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Peter Brosius is helping the Grinch get ready for his spotlight.

In his 27th year and last season as artistic director of the Children's Theatre Company, Brosius is staging what may be his capstone production of "Dr. Seuss's How the Grinch Stole Christmas," the holiday staple that premiered at the Minneapolis company in 1994.

Since taking the helm of CTC in 1997, Brosius has directed multiple revivals of the show with Reed Sigmund playing the titular role. He will return as the green grouch for the sixth time when the show opens Nov. 11.

"Every time I come back to it, it's like opening a box of candies," Brosius said. "And Reed gives 190% every single day."

Before a recent rehearsal, Brosius spoke about how he makes and remakes a show that has become a tradition for families.

"It's not only about the Grinch changing but also about the community embracing the outsider," Brosius said. "Part of our work is to explore and manifest the panoply of emotions for someone who's been excluded."

Peter Brosius watched a rehearsal for “Dr. Seuss’s How the Grinch Stole Christmas” on Nov. 2 at Children’s Theatre in Minneapolis.
Peter Brosius watched a rehearsal for “Dr. Seuss’s How the Grinch Stole Christmas” on Nov. 2 at Children’s Theatre in Minneapolis.

Alex Kormann, Star Tribune

Q: You've done this show so many times. Are there things you would like to change in the script or production?
A: What [playwright] Tim Mason and [composer] Mel Marvin created is smart, very rich. As a director, there's one moment where I want to have the entire audience sing along and become Whos. We tried that last year and found that it took us out of Whoville.

Q: Last year, the Grinch did the Griddy, the dance popularized by Minnesota Vikings receiver Justin Jefferson after touchdowns. Will we see the Griddy again?
A: You'll have to come and see. We keep a pretty tight rein on keeping Whoville its own unique world with an incredible reverence for this holiday. It's not a contemporary world. We have one shameless moment when our Grinch is celebrating. It doesn't interfere with the rigor of Whoville. But he's the champion of the world, and what better way to celebrate than that?

Q: How do you get into the Grinch's grouchy state of mind?
A: We don't approach it that way. We start by asking what it's like to not be welcomed somewhere. In all the film adaptations, the Grinch has a back story. They tell you that he was in an orphanage blah, blah, blah. Our production always leaves that wide open for the audience to imagine. We always start with what it's like to be around people who're uncomfortable with you and may not like you. What happens in that situation? You harden your heart. And if you're isolated watching people have joy and celebrate with each other, it heightens your own aloneness, and that can turn into frustration, rage, disgust.

Q: Is that anger and rejection part of that what makes "Grinch" evergreen?
A: "Grinch" came out of a beautiful, profound place with Ted Geisel losing faith in the true meaning of the holiday. Unfortunately, the show is always timely. And we could always use a reminder of its messages about opening our hearts to those who're different from us and listening to kids, who're often the agents of change challenging pre-existing biases.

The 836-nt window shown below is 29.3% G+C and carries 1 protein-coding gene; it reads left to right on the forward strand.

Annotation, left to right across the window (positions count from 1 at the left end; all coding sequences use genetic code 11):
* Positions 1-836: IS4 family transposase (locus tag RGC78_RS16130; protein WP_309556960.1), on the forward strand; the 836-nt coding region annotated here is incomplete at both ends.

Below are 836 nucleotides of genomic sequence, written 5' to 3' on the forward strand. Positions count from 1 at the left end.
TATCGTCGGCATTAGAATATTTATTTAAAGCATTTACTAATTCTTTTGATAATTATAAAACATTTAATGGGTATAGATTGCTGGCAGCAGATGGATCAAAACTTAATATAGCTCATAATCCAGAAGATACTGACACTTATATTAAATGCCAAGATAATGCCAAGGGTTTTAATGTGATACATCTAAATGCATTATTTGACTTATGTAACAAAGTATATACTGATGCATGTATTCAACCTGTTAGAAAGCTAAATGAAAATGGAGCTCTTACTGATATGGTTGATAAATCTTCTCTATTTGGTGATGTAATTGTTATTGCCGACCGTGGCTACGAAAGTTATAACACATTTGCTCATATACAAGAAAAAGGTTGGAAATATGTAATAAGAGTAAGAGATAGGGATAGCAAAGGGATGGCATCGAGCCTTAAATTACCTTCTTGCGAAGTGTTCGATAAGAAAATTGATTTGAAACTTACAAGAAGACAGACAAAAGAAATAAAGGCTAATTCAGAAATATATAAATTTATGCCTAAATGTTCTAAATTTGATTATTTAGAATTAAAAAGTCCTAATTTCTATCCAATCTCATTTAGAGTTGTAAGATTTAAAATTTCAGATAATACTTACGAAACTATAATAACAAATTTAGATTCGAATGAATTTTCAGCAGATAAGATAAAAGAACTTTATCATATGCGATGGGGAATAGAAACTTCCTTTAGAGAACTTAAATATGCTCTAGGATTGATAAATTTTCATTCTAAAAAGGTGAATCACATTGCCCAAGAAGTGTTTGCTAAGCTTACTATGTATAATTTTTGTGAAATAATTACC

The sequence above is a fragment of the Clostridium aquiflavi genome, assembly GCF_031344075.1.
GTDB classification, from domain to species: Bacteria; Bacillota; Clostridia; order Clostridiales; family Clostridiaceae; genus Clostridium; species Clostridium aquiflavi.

Q: Are there things that you wish you could do onstage that have been done in other media?
A: In the cartoon, there's a wildly comic ride of disasters for Young Max as he pulls the sleigh up Mount Crumpit. He goes up through snow and the flakes get in his face. It's just such brilliant comedy. I've tried for years to figure that out. But our music is very dramatic and strong whereas in the cartoon it's light and whimsical. I'm finding all kinds of things to make it comic but in our version we're fighting both the text and music.

Q: What about parts you thought of cutting in the past but doing it only in this last "Grinch"?
A: There's a line when the Grinch finally goes to the village and asks, what time of year is it? For the last several years, we've rehearsed it where everyone turns to the audience and says, what? We usually rehearse it until we're blue in the face and then test it out in previews. Well, yesterday, Autumn Ness [who has been in many productions of "Grinch" and plays Mama Who] said, 'Are we going to keep this until first preview and cut it or are we going to cut it now?' I could not stop laughing. I heeded her sage advice, ripped the Band-Aid off and cut our losses. We just saved ourselves a week of rehearsal.

Q: Were there any other edits that sharpened the show?
A: There's a section in the piece where I went, Oh, my, God. We had sweeping choreography and staging but not a single comic idea. And so we went back into the room and created a whole set of comic ideas to put it in there. We ran it the next day. None of them worked. Then we came up with another set, and nothing. Now we have something that we think works. It's tighter, cleaner and also makes the Grinch smarter. Hopefully, it will get some laughs.

Q: So, is this your farewell "Grinch"?
A: I don't think of it like that. I'm trying to make the best work I can.

'Dr. Seuss's How the Grinch Stole Christmas'
Who: Book and Lyrics by Timothy Mason. Music by Mel Marvin. Directed by Peter C. Brosius.
Where: Children's Theatre, 2400 3rd Av. S., Mpls.
When: 7 p.m. Tue.-Sat., 2 & 5 p.m. Sun. Ends Jan. 7.
Tickets: $15-$97. 612-874-0400 or

Keegan Robinson, playing the “Grinch double,” rehearsed Nov. 2 at Children’s Theatre in Minneapolis.
Keegan Robinson, playing the “Grinch double,” rehearsed Nov. 2 at Children’s Theatre in Minneapolis.

Alex Kormann, Star Tribune